How Trump won Georgia and other takeaways from a stunning night

Republican presidential candidate Donald Trump pauses while speaking during a campaign rally in Jacksonville, Fla., on Thursday. AP/ Evan Vucci

Republican presidential candidate Donald Trump pauses while speaking during a campaign rally in Jacksonville, Fla., on Thursday. AP/ Evan Vucci

Donald Trump scored an epic upset victory over Hillary Clinton early Wednesday, notching victories in most battleground states while keeping Georgia firmly in the Republican column.

The Republican’s stunning performance included a 5-point win in Georgia that was not as clear-cut as it seemed. The networks and The Associated Press called North Carolina, Ohio and Florida before Georgia, largely because of the surprising result in metro Atlanta.

Here are some of the top takeaways from Georgia’s electoral results:

A stunning metro Atlanta flip. Before Tuesday, Democrats would have told you flipping Gwinnett County would mean an overwhelming win for Clinton in Georgia. As it turned out, Clinton flipped Gwinnett, Henry – and even the GOP stronghold of Cobb – and still was trounced statewide. Why? He was able to run up the score in other conservative bastions, including huge wins in Columbia and Hall counties.

The Republican ground game in Georgia is still tops. At a final pre-election rally on Monday, Georgia GOP chair John Padgett scoffed at a report that Democrats made more than 420,000 calls and knocked on nearly 100,000 doors. He wasn’t the only one. We quickly received numbers from Trump operatives showing their volunteers made contact with nearly 2 million voters. And they said they staked a nearly 100,000 vote advantage in absentee ballots and early voting. It showed on Tuesday, when Trump won the state by about 250,000 votes.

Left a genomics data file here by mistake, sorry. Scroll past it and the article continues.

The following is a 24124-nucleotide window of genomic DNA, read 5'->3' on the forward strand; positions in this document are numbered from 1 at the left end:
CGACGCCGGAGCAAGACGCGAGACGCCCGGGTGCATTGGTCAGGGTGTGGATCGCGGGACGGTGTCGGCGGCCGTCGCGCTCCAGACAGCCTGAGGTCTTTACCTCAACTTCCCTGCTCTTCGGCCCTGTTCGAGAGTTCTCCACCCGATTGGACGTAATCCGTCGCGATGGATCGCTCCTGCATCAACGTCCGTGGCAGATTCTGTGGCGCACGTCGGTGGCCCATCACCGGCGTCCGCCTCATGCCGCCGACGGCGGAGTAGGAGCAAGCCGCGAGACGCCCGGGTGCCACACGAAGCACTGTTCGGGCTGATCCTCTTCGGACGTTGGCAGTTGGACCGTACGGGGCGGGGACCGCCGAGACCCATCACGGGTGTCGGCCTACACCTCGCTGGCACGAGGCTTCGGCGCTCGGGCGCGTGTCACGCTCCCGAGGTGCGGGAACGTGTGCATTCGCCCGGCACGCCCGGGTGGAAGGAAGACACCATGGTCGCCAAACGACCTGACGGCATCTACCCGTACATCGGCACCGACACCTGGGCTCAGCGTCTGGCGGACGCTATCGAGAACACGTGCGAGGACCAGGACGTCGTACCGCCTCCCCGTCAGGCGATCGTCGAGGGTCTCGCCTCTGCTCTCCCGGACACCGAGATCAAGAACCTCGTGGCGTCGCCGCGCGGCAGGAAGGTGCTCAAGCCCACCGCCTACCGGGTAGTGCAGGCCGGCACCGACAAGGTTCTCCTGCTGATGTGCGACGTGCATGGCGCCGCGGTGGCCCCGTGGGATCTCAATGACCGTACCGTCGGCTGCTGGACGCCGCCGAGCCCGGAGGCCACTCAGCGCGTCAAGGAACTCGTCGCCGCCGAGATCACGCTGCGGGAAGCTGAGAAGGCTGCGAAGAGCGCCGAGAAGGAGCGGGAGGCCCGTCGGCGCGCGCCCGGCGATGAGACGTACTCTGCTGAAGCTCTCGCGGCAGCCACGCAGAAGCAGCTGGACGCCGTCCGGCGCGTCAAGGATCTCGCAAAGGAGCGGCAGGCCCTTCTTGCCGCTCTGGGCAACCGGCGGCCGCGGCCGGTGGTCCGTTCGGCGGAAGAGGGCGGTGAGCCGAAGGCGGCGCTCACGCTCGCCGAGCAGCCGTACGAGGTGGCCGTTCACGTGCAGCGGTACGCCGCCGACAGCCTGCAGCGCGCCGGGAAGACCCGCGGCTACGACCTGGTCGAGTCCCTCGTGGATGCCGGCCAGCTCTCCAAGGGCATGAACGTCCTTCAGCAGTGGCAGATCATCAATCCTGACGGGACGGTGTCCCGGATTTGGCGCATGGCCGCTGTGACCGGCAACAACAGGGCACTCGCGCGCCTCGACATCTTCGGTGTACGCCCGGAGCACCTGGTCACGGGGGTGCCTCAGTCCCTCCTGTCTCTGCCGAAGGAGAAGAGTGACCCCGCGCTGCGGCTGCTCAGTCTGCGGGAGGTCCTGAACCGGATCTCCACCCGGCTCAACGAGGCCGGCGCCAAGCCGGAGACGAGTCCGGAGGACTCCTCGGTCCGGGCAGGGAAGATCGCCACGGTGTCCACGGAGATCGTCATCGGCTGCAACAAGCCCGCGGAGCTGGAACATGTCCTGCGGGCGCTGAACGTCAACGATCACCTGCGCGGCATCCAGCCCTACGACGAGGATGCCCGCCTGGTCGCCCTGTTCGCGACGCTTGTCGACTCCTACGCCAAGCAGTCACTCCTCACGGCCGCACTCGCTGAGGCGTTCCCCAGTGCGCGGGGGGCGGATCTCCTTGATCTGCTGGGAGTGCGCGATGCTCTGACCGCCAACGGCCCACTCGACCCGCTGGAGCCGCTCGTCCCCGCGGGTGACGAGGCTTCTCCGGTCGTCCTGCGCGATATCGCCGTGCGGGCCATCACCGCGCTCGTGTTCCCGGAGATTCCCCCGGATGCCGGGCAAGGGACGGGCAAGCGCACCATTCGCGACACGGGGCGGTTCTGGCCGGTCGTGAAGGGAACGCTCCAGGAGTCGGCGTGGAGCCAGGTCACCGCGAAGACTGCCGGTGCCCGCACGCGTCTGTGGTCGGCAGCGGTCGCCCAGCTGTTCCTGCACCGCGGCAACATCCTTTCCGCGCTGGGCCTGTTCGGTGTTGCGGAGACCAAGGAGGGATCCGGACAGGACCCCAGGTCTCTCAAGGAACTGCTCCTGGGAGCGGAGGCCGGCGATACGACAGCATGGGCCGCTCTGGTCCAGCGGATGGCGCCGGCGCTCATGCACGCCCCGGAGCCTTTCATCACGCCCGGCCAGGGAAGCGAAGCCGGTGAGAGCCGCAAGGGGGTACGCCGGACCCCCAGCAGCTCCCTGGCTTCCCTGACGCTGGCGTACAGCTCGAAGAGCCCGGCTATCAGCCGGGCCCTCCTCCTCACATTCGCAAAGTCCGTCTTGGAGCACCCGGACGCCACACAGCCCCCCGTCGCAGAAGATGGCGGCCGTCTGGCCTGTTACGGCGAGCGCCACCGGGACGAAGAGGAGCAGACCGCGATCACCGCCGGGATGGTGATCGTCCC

David Perdue (right), with Gov. Nathan Deal (left) and Georgia Republican party chairman John Padgett (center). Bob Andres, bandres@ajc.com

David Perdue (right), with Gov. Nathan Deal (left) and Georgia Republican party chairman John Padgett (center). Bob Andres, bandres@ajc.com

Democrats will seek to salvage a silver lining. Georgia Democrats will cast the 6-point defeat as a victory of sorts, narrowing their 8-point defeat in 2012. They’ll point to rising minority registration numbers, the flipping of metro Atlanta counties and wins in a handful of legislative seats as evidence the party has new vitality. And they’ll try to capitalize on the failure of the schools initiative, which brings us to our next point.

Gov. Nathan Deal gets a stinging electoral rebuke. The governor put his failing schools initiative at the center of his second-term agenda, and it was trounced at the polls amid solid opposition from both Democrats and Republicans. Deal will note the more than $5 million spent by opponents to tank the bid, and he’s already drafted a Plan B. But expect the efforts by his critics to paint him as an ineffective lame-duck to only intensify.

U.S. Sen. Johnny Isakson (R-GA). (Photo by Alex Wong/Getty Images)

U.S. Sen. Johnny Isakson (R-GA). (Photo by Alex Wong/Getty Images)

Johnny Isakson was even more popular than Trump in Georgia. The Republican senator easily won a third-term, avoiding a runoff against Democrat Jim Barksdale by earning a whopping 55 percent of the vote. And he won by outperforming Trump by nearly 40,000 votes. But that’s not because Libertarian Gary Johnson’s supporters flipped to Isakson in the Senate race; Allen Buckley, the third-party candidate in the Senate race, actually outperformed Johnson. Instead, the numbers suggest Isakson benefited from split-ticket Democrats.

Here’s more of the AJC’s election night coverage:

Breaking: Donald Trump wins Georgia

Johnny Isakson cruises to third term in U.S. Senate

All of Georgia’s congressmen appear poised for reelection


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